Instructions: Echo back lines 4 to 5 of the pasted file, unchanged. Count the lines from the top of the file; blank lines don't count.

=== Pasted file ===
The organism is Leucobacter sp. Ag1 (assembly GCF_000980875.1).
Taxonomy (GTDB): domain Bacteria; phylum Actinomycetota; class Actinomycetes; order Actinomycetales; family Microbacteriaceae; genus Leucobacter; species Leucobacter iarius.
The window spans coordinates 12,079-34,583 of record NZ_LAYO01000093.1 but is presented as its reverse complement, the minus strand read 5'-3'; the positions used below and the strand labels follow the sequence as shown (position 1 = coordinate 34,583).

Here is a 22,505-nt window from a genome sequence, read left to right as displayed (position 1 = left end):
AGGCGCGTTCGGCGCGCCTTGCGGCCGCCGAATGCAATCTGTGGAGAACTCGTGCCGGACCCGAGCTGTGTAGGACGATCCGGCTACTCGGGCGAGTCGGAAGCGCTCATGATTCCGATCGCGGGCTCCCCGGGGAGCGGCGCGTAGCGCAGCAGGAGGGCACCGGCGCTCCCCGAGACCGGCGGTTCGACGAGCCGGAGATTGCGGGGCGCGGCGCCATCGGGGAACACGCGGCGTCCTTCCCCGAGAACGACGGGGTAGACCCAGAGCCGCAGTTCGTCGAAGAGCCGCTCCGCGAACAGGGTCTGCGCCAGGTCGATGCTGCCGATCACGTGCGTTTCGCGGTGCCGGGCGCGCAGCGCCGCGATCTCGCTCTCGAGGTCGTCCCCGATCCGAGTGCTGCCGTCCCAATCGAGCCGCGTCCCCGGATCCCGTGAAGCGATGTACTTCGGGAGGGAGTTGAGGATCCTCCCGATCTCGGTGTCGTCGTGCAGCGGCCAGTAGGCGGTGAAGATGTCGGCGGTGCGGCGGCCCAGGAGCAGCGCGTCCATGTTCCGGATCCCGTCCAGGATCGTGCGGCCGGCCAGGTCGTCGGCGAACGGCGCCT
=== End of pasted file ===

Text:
Here is a 22,505-nt window from a genome sequence, read left to right as displayed (position 1 = left end):
AGGCGCGTTCGGCGCGCCTTGCGGCCGCCGAATGCAATCTGTGGAGAACTCGTGCCGGACCCGAGCTGTGTAGGACGATCCGGCTACTCGGGCGAGTCGGAAGCGCTCATGATTCCGATCGCGGGCTCCCCGGGGAGCGGCGCGTAGCGCAGCAGGAGGGCACCGGCGCTCCCCGAGACCGGCGGTTCGACGAGCCGGAGATTGCGGGGCGCGGCGCCATCGGGGAACACGCGGCGTCCTTCCCCGAGAACGACGGGGTAGACCCAGAGCCGCAGTTCGTCGAAGAGCCGCTCCGCGAACAGGGTCTGCGCCAGGTCGATGCTGCCGATCACGTGCGTTTCGCGGTGCCGGGCGCGCAGCGCCGCGATCTCGCTCTCGAGGTCGTCCCCGATCCGAGTGCTGCCGTCCCAATCGAGCCGCGTCCCCGGATCCCGTGAAGCGATGTACTTCGGGAGGGAGTTGAGGATCCTCCCGATCTCGGTGTCGTCGTGCAGCGGCCAGTAGGCGGTGAAGATGTCGGCGGTGCGGCGGCCCAGGAGCAGCGCGTCCATGTTCCGGATCCCGTCCAGGATCGTGCGGCCGGCCAGGTCGTCGGCGAACGGCGCCT